Maybe having large online communities to share pictures inspired the care now given to getting a capture (and filtering, for those who filter.)
There’s no difference in quality between (former) pros and everyone else.
Technology has made it difficult—very soon it will be ridiculous—to claim expertise based on things like film, degrees, renown, darkroom, proper art world language, unnecessary equipment.
Last laugh. Photographer Martin Parr thinks the amount of people taking pictures these days is absurb, funny. He did a “series” (translation: took pictures like everyone else) of people taking pictures.
Without a doubt it would be funny, if his photos were better than his subjects’ photos.
Jess has done enough research to tell you that photos taken by the people Parr makes fun of are as good as his. His ideas are interesting and funny, but an idea isn’t a photograph.
Martin Parr takes great pictures. Everyone does. Photos are a machine production.
What does he and the artforum crowd have that others don’t? Pretention and vocabulary. “Photo series“. “Photo shoot“. “Focal point”. BW. Fujifilm.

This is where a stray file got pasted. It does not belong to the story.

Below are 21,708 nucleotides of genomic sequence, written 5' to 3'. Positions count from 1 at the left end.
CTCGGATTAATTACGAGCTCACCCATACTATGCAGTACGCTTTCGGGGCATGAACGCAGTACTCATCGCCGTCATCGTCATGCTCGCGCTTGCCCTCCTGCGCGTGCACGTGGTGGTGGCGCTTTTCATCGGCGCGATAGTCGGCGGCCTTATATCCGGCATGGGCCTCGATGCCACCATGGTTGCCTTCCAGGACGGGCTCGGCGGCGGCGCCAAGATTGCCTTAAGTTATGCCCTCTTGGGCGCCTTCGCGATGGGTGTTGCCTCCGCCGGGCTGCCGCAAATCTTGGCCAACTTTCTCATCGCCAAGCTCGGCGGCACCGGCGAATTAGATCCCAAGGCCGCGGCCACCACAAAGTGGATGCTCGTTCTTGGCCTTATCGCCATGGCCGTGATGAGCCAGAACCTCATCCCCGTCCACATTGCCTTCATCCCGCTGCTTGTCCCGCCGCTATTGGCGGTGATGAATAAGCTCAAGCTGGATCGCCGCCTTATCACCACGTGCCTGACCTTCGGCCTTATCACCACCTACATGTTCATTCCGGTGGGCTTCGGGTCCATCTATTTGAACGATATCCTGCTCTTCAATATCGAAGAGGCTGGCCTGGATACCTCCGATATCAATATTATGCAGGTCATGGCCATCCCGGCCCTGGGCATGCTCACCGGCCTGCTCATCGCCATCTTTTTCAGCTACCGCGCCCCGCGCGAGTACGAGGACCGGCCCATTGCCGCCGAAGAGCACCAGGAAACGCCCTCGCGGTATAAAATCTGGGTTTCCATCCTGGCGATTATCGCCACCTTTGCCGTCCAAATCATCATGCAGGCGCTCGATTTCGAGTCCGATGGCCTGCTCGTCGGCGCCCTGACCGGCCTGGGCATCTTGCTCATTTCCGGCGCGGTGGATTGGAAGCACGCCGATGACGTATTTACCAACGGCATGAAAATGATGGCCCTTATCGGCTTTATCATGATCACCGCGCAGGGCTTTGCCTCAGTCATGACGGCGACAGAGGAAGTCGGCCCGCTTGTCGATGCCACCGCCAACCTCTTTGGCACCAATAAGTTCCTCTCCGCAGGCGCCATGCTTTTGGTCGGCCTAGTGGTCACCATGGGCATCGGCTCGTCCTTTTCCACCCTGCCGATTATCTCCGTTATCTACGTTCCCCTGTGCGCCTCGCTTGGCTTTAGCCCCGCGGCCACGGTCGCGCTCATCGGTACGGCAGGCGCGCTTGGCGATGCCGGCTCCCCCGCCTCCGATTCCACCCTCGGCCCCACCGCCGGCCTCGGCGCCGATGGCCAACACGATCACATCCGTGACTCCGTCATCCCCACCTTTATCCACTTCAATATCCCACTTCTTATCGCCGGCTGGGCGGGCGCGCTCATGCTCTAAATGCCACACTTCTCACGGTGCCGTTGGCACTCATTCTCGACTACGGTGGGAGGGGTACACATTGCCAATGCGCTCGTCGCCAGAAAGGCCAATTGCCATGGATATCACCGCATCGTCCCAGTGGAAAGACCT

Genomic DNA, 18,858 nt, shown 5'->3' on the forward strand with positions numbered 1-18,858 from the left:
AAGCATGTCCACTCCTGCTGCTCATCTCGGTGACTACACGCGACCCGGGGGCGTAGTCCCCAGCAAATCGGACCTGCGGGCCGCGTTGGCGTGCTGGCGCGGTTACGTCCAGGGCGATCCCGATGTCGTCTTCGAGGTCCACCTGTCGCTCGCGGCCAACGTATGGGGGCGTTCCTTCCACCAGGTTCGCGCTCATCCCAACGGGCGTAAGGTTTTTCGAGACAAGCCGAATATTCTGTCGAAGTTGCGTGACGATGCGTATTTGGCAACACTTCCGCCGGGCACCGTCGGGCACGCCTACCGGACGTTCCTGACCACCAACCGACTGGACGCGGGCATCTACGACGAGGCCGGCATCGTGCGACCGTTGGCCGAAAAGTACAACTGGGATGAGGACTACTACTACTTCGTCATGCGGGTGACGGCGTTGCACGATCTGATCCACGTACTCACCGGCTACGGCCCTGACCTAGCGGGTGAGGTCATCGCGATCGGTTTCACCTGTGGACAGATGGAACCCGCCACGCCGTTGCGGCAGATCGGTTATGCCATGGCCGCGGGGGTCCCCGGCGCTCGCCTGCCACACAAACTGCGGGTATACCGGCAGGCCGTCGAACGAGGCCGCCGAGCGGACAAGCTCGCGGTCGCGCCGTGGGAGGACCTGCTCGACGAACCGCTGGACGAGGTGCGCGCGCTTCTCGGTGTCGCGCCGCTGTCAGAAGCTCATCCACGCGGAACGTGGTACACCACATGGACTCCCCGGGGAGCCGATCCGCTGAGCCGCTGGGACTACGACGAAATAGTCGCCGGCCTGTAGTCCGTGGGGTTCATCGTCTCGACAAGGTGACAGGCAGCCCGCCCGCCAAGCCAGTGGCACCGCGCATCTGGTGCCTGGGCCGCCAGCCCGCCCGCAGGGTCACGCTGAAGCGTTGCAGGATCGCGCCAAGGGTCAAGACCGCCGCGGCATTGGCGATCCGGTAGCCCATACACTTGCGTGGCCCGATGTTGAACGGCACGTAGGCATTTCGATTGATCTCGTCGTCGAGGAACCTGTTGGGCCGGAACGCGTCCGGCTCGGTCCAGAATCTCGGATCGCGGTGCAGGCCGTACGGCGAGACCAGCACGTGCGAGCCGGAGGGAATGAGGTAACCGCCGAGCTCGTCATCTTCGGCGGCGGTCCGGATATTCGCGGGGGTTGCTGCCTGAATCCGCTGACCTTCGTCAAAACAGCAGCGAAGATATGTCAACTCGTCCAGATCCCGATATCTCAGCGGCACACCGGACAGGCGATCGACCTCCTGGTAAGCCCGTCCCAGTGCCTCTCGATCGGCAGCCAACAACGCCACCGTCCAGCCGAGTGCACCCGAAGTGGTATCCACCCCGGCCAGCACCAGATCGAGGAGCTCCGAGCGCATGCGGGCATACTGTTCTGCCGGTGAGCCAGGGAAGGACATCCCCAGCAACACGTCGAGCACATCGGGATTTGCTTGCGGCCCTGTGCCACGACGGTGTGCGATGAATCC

The derision thrown at tourists taking pictures seems so weird to Jessie. Is vacation photography bad because people don’t call their trips a “photo shoot”?
Honestly, all you should do if you care is hashtag—present—differently. #photoshoot or #photoseries instead of #summervacation or #tourism. Photography is often dismissed without a look if the hashtags used aren’t in the photo world’s acceptable lingo.
If you care, don’t say #springbreak.
FOUR. TO THE POINT
She had from the age of two a tortured relationship with drawing, painting, ink, charcoal, watercolor. Art requires either feeling pleased with one finished version that takes so long to get right; or tolerating a process taking that long but often ending up thrown away.